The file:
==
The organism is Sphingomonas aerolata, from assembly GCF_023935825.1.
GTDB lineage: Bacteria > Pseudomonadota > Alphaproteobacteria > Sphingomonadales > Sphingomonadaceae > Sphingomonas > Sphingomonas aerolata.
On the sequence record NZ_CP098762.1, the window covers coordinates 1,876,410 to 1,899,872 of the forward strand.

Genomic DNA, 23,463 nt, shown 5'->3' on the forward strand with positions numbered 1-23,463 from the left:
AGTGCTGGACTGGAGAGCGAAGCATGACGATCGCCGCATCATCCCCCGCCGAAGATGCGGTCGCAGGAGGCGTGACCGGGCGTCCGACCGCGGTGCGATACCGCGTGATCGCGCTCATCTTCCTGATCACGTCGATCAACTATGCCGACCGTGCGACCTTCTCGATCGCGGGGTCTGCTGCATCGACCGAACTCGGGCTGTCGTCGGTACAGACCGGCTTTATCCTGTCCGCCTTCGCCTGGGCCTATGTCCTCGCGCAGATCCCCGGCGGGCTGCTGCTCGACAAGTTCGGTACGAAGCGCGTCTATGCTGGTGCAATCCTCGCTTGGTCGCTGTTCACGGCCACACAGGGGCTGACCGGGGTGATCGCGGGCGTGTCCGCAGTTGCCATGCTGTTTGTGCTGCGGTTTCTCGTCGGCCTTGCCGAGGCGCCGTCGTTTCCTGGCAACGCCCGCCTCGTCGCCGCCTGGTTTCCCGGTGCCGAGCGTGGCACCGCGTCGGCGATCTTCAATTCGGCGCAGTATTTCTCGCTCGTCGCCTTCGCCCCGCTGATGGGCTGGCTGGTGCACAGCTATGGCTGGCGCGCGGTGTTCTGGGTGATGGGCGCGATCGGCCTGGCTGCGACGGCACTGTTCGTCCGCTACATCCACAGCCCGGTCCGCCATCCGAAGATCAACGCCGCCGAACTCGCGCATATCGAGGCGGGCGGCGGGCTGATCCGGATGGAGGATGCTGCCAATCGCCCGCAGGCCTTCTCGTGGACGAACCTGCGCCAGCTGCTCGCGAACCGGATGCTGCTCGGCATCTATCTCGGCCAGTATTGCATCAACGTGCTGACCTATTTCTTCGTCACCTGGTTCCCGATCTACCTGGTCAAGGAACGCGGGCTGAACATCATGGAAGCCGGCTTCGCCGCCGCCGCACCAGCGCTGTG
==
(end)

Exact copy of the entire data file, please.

The organism is Sphingomonas aerolata, from assembly GCF_023935825.1.
GTDB lineage: Bacteria > Pseudomonadota > Alphaproteobacteria > Sphingomonadales > Sphingomonadaceae > Sphingomonas > Sphingomonas aerolata.
On the sequence record NZ_CP098762.1, the window covers coordinates 1,876,410 to 1,899,872 of the forward strand.

Genomic DNA, 23,463 nt, shown 5'->3' on the forward strand with positions numbered 1-23,463 from the left:
AGTGCTGGACTGGAGAGCGAAGCATGACGATCGCCGCATCATCCCCCGCCGAAGATGCGGTCGCAGGAGGCGTGACCGGGCGTCCGACCGCGGTGCGATACCGCGTGATCGCGCTCATCTTCCTGATCACGTCGATCAACTATGCCGACCGTGCGACCTTCTCGATCGCGGGGTCTGCTGCATCGACCGAACTCGGGCTGTCGTCGGTACAGACCGGCTTTATCCTGTCCGCCTTCGCCTGGGCCTATGTCCTCGCGCAGATCCCCGGCGGGCTGCTGCTCGACAAGTTCGGTACGAAGCGCGTCTATGCTGGTGCAATCCTCGCTTGGTCGCTGTTCACGGCCACACAGGGGCTGACCGGGGTGATCGCGGGCGTGTCCGCAGTTGCCATGCTGTTTGTGCTGCGGTTTCTCGTCGGCCTTGCCGAGGCGCCGTCGTTTCCTGGCAACGCCCGCCTCGTCGCCGCCTGGTTTCCCGGTGCCGAGCGTGGCACCGCGTCGGCGATCTTCAATTCGGCGCAGTATTTCTCGCTCGTCGCCTTCGCCCCGCTGATGGGCTGGCTGGTGCACAGCTATGGCTGGCGCGCGGTGTTCTGGGTGATGGGCGCGATCGGCCTGGCTGCGACGGCACTGTTCGTCCGCTACATCCACAGCCCGGTCCGCCATCCGAAGATCAACGCCGCCGAACTCGCGCATATCGAGGCGGGCGGCGGGCTGATCCGGATGGAGGATGCTGCCAATCGCCCGCAGGCCTTCTCGTGGACGAACCTGCGCCAGCTGCTCGCGAACCGGATGCTGCTCGGCATCTATCTCGGCCAGTATTGCATCAACGTGCTGACCTATTTCTTCGTCACCTGGTTCCCGATCTACCTGGTCAAGGAACGCGGGCTGAACATCATGGAAGCCGGCTTCGCCGCCGCCGCACCAGCGCTGTG